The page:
Marco Rubio: Obama’s ‘Not A Meteorologist’ And His Policies Won’t Fix Climate Change

CREDIT: AP Photo/J. Scott Applewhite

Sen. Marco Rubio (R-FL)

Sen. Marco Rubio cast doubt on President Obama’s efforts to tackle climate change in an interview with CNN this week, saying that the president was “not a meteorologist.”

The Florida senator’s comments came in response to a question on the White House’s National Climate Assessment, a comprehensive report on the impacts the U.S. is facing from climate change which was released this week. Rubio said that though he understands that a “vast consensus” of climate scientists believe humans are contributing to climate change, he thinks it’s an “enormous stretch to say that every weather incident that we now read about — or the majority of them — are attributable to human activity.”

Though Rubio was right to assert that the majority of climate scientists agree climate change is occurring due to human activities, his statements on extreme weather don’t portray the current state of climate science’s views on extreme weather accurately. Scientists don’t think that climate change necessarily causes every extreme weather event; rather, they they think climate change acts as steroids would to a baseball player, increasing the likelihood of some extreme weather events and increasing their power and impact when they do happen.

Rubio then addressed policy responses to the threat posed by this “vast consensus.”

“Here’s what we need to do as policy makers — because that’s what the president is, he’s not a meteorologist,” Rubio said. “He’s proposing a certain set of policies that he would have to admit, if questioned, will do nothing if in fact these scientists are right and it’s greenhouse gas emissions that are changing our climate, none of the things he’s proposing would do anything to change that whatsoever, but it would have a devastating impact on our economy.”

These policies include EPA regulations under the Clean Air Act to reduce greenhouse gas emissions from future power plants. Power plants are the biggest source of carbon emissions in the United States. The agency’s rules on existing power plants are expected next month.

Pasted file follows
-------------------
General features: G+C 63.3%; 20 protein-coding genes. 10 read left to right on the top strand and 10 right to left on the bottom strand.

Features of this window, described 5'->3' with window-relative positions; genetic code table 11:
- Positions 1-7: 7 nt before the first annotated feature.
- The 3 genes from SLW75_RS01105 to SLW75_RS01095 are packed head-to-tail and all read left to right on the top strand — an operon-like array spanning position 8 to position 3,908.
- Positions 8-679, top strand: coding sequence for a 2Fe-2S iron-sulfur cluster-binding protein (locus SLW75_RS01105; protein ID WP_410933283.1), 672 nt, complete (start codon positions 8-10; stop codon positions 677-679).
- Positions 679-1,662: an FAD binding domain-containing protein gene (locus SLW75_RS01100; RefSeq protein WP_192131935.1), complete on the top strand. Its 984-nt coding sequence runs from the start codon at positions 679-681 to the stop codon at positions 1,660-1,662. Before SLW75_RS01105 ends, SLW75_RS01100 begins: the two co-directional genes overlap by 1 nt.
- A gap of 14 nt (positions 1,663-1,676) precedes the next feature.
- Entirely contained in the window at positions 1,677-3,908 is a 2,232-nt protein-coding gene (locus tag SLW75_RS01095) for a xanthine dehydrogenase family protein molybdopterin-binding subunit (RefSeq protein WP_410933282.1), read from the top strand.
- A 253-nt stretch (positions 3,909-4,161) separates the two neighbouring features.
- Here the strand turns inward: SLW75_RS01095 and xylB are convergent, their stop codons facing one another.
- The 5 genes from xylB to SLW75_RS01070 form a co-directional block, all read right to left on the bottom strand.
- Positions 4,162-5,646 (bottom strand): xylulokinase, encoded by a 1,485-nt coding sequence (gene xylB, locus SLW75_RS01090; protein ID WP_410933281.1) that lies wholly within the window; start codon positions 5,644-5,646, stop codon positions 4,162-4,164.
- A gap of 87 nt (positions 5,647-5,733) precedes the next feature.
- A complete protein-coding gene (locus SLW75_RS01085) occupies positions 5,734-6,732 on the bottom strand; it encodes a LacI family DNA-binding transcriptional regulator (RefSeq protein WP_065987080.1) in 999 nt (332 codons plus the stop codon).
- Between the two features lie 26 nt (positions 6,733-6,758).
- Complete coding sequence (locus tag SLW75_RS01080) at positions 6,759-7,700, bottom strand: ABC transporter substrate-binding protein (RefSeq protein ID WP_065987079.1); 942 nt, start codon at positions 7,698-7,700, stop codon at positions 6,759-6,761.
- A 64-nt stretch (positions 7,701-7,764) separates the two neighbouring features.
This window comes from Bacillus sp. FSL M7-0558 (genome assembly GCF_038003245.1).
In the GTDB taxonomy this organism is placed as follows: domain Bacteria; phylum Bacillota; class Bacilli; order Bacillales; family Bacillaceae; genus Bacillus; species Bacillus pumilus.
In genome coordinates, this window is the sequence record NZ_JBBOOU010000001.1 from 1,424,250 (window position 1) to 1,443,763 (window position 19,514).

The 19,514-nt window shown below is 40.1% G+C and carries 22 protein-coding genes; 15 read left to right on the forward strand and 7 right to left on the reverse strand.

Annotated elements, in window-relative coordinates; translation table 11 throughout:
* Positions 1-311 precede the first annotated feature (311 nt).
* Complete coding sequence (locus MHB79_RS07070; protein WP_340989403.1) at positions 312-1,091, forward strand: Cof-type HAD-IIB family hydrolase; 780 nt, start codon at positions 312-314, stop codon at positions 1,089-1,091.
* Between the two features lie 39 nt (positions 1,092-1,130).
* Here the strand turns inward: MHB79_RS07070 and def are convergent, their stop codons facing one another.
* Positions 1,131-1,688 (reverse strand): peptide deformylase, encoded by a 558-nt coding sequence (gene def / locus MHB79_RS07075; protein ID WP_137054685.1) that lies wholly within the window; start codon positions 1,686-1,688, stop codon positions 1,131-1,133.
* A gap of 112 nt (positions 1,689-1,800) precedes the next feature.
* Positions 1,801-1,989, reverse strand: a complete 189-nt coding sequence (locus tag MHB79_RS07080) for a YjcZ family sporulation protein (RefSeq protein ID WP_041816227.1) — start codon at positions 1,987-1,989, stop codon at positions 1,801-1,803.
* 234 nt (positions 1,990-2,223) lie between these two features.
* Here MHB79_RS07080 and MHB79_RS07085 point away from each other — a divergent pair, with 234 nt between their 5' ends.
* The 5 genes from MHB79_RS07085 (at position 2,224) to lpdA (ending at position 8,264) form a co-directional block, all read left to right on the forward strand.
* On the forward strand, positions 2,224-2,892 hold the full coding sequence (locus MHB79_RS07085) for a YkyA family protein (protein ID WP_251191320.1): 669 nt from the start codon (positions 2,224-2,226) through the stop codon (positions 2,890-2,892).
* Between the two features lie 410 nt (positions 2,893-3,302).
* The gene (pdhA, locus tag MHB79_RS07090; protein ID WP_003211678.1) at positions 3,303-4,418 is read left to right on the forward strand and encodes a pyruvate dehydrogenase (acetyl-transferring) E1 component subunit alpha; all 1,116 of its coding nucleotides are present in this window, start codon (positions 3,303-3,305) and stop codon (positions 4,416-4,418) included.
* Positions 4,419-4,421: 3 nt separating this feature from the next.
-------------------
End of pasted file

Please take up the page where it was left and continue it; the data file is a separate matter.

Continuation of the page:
Rubio’s comment on Obama’s meteorological experience also confuses the difference between climate science and meteorology. Meteorology seeks to predict weather changes in the short term; climate science looks at long term fluctuations in weather and whether these fluctuations point to a long-term change in climate. Pres. Obama did talk to multiple meteorologists when the NCA was first released, however, as a way of promoting the report’s findings to the public.

Rubio’s comments also didn’t address the part of the National Climate Assessment that was most pertinent to his state — sea level rise. The NCA calls the Southeast “exceptionally vulnerable to sea level rise,” and points to Palm Coast, FL and Cape Coral-Fort Myers, FL as two of the fastest-growing metropolitan areas in the nation that are also most at threat from climate change.

“There is an imminent threat of increased inland flooding during heavy rain events in low-lying coastal areas such as southeast Florida, where just inches of sea level rise will impair the capacity of stormwater drainage systems to empty into the ocean,” the report reads. “Drainage problems are already being experienced in many locations during seasonal high tides, heavy rains, and storm surge events.”

Sen. Rubio’s press office did not immediately respond to a request for comment on his statements.